One of FSMA’s conditions that should draw a great deal of attention is the stipulation that mock recalls be conducted more frequently than they had in years past. A recall of this nature requires time—days or even weeks—and the heavy involvement of increased staff from multiple departments. Knowing this, increased staff, resources, and technology seem necessary to accommodate impending mock recalls and properly abide by FSMA.
It is important that plants are prepared for this aspect of FSMA because the law also allows FDA to levy fines and access fees, where appropriate. Although many plant owners do not believe that this change warrants any threat, the recent shutdown of a New Mexico plant should encourage other food and drink manufacturers to pay heed.
FDA closed the New Mexico Sunland Inc. plant last November due to incomplete regulatory revisions. Had the business invested in new and adaptable manufacturing technologies, this may not have been a problem. Businesses that begin to budget for new resources will be more prepared for the new FDA regulations and more prepared to handle any additional guidelines that FDA might enforce.
The hesitation that many companies have in regards to updating technologies or increasing resources may be a direct result of uneven economic recovery. Companies have generally held more cash as economic indicators such as unemployment have fluctuated wildly. Any investments being made today are directly related to cost cutting or revenue improving.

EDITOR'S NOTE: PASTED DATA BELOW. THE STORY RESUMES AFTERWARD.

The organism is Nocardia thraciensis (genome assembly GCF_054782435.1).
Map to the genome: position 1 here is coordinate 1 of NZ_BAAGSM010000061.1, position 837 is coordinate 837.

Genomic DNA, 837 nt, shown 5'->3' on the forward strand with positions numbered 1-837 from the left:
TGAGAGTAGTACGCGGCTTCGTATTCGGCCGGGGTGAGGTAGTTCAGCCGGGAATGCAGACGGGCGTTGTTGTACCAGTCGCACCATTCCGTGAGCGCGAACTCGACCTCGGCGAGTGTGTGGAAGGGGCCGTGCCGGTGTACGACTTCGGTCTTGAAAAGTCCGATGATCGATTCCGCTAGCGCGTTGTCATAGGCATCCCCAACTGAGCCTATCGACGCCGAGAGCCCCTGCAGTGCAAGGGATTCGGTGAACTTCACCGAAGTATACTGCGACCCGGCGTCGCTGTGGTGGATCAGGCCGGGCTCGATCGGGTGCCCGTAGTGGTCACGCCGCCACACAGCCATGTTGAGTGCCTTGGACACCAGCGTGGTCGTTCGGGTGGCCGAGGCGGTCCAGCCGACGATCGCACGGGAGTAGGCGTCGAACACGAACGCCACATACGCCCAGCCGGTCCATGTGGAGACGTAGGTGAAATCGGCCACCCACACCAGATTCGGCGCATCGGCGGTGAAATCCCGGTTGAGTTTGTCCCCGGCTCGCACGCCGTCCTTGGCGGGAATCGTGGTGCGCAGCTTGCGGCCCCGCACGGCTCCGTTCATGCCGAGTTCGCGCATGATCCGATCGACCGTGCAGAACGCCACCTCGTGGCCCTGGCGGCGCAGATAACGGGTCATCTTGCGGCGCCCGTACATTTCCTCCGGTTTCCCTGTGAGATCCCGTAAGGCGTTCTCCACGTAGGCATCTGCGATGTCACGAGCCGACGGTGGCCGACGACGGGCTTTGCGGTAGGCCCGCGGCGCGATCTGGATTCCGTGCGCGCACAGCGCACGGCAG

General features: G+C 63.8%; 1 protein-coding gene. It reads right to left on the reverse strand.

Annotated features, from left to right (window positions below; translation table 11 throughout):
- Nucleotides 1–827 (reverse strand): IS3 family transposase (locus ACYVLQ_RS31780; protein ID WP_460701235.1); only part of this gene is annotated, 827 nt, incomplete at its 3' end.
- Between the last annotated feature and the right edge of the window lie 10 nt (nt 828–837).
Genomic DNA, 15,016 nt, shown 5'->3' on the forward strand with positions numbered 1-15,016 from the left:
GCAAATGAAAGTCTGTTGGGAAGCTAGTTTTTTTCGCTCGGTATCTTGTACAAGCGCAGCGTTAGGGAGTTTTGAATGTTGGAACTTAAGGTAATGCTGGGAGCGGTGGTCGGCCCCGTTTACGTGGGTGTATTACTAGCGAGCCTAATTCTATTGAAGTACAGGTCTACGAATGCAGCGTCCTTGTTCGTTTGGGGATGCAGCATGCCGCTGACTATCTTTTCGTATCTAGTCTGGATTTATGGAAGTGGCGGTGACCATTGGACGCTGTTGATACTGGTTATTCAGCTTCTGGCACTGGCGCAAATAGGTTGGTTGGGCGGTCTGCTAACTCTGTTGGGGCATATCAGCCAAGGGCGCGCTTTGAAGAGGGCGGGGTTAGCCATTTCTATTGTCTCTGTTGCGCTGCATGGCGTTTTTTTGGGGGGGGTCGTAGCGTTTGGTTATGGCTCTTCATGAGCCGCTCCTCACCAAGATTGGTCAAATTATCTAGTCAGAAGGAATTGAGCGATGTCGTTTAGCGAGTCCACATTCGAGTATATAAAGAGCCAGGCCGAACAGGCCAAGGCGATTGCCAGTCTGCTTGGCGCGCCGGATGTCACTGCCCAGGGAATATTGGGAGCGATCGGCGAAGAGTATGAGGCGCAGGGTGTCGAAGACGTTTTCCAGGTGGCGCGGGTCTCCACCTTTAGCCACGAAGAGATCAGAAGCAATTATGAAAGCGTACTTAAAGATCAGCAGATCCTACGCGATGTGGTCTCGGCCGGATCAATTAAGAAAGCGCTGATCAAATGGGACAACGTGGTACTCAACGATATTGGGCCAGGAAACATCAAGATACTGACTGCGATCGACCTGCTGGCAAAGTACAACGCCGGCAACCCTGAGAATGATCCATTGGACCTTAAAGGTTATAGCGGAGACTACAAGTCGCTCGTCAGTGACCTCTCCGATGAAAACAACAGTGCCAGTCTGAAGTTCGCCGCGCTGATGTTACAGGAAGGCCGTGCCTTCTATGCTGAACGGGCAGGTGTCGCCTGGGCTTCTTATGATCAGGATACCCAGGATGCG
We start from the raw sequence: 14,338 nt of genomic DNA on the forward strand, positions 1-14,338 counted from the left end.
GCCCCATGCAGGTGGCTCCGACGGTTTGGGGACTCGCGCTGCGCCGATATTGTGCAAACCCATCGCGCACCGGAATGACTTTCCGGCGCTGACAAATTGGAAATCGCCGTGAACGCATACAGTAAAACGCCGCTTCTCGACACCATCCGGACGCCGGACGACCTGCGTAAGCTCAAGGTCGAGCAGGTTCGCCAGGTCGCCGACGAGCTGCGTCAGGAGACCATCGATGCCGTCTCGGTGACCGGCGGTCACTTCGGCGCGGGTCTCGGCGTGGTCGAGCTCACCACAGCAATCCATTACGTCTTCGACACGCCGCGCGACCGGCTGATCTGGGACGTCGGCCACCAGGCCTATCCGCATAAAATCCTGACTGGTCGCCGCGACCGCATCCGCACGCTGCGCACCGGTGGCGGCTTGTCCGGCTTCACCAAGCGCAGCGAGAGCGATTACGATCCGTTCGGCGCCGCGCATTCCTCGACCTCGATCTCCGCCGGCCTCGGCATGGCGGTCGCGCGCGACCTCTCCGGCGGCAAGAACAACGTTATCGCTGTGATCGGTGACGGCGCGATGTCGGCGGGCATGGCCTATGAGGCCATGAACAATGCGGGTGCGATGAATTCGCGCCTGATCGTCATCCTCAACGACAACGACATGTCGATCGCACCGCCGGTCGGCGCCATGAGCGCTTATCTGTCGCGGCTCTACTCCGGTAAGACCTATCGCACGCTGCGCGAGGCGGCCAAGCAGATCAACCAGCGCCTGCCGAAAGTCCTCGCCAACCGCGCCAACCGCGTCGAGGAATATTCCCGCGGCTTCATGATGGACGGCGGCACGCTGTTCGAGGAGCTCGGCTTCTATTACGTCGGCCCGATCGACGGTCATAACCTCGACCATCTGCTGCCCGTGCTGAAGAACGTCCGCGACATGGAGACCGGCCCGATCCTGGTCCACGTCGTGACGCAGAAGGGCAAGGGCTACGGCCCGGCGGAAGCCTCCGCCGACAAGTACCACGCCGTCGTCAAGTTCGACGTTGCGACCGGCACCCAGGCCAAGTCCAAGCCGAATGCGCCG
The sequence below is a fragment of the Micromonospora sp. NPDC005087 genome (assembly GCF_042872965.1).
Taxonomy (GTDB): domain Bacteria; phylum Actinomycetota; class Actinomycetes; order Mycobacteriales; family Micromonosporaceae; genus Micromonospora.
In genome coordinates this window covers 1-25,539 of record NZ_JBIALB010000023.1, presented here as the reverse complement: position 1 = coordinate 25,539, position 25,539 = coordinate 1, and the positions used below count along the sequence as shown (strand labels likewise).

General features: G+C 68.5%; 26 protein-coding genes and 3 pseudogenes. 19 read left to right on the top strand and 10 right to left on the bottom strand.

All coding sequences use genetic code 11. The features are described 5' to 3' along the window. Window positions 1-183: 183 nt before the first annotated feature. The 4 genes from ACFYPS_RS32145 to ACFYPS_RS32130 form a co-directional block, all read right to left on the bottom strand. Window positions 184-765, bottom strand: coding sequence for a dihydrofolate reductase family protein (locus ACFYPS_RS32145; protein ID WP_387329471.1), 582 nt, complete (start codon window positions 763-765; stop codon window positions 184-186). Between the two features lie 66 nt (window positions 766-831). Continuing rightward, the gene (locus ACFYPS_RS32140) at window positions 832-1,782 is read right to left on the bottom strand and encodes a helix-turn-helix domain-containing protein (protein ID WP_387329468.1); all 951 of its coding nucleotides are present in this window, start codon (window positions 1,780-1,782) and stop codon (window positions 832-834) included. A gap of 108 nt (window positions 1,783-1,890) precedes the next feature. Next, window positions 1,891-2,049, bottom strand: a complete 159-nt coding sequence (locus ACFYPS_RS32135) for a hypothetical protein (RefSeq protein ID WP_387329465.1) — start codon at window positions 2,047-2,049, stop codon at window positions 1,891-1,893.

One of the main factors that might be preventing companies from updating their plants is the current technology—or lack thereof—that most currently use to track and manage their production processes. Many companies still rely on basic programs and simple spreadsheets to maintain production information. This trend is supported in survey responses. While 76 percent of respondents did say they currently use a quality control management system, nearly 45 percent of respondents reported using spreadsheets or other manual processes to manage traceability, quality and inventory issues.